Maheshwari45 described a novel and efficient
transurethral technique treating 2 women with large
BS (96 cm). A 26F nephroscope and intracorporeal
ultrasonic lithotripsy were used in both. The urethra
was gradually dilated to 28F using female urethral
dilators; an Amplatz Teflon dilator was gradually
introduced in the urethra. A 28F Amplatz sheath was
slowly guided into the bladder over the Amplatz dilator, which was then removed, leaving the Amplatz
sheath in the urethra. Advantages of this method include atraumatic entry as the sheath protects the
urethra; fragments can be easily washed out of the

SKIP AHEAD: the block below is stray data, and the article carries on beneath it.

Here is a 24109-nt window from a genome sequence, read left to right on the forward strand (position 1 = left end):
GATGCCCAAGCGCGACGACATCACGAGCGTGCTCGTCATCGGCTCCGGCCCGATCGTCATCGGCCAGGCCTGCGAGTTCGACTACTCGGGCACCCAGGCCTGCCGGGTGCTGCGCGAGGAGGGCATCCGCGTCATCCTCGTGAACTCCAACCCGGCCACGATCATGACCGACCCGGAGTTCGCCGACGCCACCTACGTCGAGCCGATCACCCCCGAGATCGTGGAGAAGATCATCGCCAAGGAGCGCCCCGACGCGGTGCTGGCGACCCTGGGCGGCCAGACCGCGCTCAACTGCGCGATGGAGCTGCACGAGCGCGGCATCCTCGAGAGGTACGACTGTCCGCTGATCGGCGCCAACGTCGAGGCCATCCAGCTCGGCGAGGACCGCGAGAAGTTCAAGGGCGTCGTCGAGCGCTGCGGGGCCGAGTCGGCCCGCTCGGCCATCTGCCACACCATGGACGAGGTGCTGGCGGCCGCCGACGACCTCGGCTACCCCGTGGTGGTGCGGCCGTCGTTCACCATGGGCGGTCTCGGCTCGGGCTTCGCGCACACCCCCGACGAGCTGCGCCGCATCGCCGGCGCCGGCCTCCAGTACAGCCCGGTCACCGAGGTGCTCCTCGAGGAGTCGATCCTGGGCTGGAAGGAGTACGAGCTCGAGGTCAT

bladder because of the wide-access sheath and reduced procedural time.

FIG. 4. Bladder stones extracted through abdominal open approachVsuprapubic cystolithotomy. A, a spiculated jackstone. B, Multiple
round stones.

Copyright 2012 Lippincott Williams & Wilkins. Unauthorized reproduction of this article is prohibited.


Obstetrical and Gynecological Survey


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Because BS can often relapse, it is vital to reduce the chances of this happening. Primarily, it is
essential that any pathology or abnormality of the
urinary tract should be treated. Moreover, any underlying medical condition, such as gout, should be
controlled and treated properly. All stone formers,
independent of their individual risk, should follow
general preventive measures. The main focus of these
general preventive measures is normalization of the
patients dietary habits and lifestyle risks.
Patients should be instructed to increase fluid
intake (2.5Y3 L/d), drink natural pH beverages, and